First Amendment to Answer Call of Telecom Oversight

Michael Schrage is a writer, consultant and research associate at the Massachusetts Institute of Technology. He writes this column independently for The Times

Well, it seems S.1822 turned out to be a wrong number after all. But now that pernicious parochialism has finally disconnected congressional efforts to upgrade America's ancient telecommunications laws, what rules will govern tomorrow's information highways?

Will the essential document still be the Communications Act of-- can you believe it? --1934? The perennial Judge Harold Greene and the antitrust consent decree that dismembered Ma Bell? The tenderly technocratic "rule-makings" of the Federal Communications Commission? The precociously anachronistic Cable Reform Act of 1992?

None of the above: The "regulation" that will have by far the biggest impact on tomorrow's new-media services and the movie studios, cable operators and telephone companies that provide them will be the First Amendment of the Constitution of the United States. Consider it "freedom of the press" with a multimedia twist.

"If the existing telecommunications bills had not collapsed, there would have been serious First Amendment problems with many of their provisions," asserts Harvard law professor Laurence H. Tribe. "The new telecommunications landscape can't be planned or planted without the very fundamental considerations of the First Amendment taken into account."

Tribe, one of America's most brilliant constitutional scholars, has taken the same First Amendment rights that citizens comfortably associate with publishers of the printed page and cleverly mapped them onto the proprietors of telephone networks. Representing Bell Atlantic in its efforts to wriggle out of a regulatory straitjacket forbidding it from offering video programming over its own phone lines, Tribe successfully argued that the First Amendment offers the same free speech opportunities and protections to regulated telecommunications giants as small-town newspapers.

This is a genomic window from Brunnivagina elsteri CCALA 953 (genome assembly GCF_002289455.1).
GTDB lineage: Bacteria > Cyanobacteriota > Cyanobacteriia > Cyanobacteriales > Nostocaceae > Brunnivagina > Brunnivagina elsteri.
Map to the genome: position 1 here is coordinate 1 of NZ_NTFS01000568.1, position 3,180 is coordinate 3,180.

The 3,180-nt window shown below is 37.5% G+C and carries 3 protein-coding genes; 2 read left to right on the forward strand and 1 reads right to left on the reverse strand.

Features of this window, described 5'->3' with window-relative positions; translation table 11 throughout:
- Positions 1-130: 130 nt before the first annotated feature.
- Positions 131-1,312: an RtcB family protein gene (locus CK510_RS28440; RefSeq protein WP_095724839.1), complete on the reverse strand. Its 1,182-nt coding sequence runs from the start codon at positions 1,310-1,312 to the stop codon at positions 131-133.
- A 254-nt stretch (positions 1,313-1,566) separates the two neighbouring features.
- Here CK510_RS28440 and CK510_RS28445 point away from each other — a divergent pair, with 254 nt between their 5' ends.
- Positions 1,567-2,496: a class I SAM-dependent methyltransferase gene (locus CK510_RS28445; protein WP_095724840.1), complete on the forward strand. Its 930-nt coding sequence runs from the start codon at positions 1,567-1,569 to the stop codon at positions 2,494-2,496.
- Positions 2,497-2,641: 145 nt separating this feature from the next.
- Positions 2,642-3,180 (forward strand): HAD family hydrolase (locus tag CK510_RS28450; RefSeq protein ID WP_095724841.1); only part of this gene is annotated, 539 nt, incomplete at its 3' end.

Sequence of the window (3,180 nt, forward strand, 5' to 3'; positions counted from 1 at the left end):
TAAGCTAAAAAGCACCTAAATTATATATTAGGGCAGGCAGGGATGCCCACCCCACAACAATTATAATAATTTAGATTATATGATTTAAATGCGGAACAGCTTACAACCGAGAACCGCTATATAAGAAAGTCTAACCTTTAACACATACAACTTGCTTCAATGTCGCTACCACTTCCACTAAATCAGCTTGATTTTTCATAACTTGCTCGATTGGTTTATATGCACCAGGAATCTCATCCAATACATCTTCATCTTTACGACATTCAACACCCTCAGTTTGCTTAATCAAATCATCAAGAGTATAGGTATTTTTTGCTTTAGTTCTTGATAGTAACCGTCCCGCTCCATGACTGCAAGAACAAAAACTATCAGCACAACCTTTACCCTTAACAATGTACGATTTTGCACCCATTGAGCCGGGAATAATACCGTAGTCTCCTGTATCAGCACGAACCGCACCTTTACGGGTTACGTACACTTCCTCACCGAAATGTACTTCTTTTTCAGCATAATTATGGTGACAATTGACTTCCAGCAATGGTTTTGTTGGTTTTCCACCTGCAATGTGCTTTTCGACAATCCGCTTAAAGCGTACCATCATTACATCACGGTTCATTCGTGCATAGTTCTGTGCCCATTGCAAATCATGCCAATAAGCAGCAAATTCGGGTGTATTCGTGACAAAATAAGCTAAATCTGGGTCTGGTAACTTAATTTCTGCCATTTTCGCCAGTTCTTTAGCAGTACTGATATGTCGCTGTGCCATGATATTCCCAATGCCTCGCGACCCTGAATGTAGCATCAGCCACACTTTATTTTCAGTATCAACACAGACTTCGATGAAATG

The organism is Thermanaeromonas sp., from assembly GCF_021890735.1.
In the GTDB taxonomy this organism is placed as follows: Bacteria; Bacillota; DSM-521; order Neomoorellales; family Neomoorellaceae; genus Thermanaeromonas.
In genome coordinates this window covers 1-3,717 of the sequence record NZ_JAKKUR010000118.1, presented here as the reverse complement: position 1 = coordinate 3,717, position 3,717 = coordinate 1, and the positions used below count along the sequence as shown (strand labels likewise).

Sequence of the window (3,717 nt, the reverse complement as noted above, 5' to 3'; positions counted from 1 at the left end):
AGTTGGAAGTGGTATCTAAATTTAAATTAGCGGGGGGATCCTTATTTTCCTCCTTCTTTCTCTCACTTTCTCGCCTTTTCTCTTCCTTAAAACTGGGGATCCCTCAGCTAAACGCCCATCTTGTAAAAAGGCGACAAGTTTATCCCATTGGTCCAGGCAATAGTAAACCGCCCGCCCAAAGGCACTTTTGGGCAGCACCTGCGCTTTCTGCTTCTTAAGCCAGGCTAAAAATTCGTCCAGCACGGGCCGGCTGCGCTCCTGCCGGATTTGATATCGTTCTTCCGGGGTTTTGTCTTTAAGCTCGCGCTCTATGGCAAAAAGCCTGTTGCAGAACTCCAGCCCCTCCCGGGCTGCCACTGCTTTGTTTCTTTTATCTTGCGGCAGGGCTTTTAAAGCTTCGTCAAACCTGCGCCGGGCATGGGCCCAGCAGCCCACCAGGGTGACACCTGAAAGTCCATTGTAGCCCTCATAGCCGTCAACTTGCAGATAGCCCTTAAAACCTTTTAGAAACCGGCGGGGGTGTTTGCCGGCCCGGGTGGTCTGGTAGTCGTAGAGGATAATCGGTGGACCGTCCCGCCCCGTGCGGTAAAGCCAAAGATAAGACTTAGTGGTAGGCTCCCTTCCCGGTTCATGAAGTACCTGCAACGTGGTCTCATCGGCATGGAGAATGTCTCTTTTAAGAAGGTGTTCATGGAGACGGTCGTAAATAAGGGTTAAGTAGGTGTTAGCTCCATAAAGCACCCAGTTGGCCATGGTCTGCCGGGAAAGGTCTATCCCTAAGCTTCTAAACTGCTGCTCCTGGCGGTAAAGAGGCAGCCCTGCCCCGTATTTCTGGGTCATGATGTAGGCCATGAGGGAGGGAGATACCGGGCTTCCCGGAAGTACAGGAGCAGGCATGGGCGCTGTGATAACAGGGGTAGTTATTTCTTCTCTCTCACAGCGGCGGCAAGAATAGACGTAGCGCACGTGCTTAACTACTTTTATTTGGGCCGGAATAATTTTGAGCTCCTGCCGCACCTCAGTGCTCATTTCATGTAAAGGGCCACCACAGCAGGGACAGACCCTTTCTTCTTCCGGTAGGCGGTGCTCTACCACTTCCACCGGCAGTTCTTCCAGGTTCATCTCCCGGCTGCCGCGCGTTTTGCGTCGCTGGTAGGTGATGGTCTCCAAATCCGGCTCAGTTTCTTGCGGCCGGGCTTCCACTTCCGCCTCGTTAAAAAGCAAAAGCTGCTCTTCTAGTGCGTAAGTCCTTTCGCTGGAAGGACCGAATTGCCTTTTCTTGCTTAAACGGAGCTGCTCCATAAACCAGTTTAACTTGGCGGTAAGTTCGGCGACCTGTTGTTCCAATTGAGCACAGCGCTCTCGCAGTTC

When a Baby Bell was a telephone company, moving other people's voices and data over its lines, it was a heavily regulated "common carrier" obliged to give equal access to all at government-approved rates. But with this ruling, don't think of a Baby Bell as a telephone company anymore: Think of it as a newspaper publisher--or a movie studio--that happens to have wires running into every local home and business.

"The reason I originally conceptualized the complaint on behalf of Bell Atlantic was that First Amendment considerations hadn't been playing an adequate role in the discussion," says Tribe. "The First Amendment definitely lowers barriers of entry to video programming for Bell Atlantic."

Comparable rulings have recently given Bell South and US West similar freedoms. These rulings are, of course, expected to be appealed all the way up to the Supreme Court. Should they be affirmed, the First Amendment--not antitrust laws or FCC rulings--will be the preeminent industrial policy of the Information Age.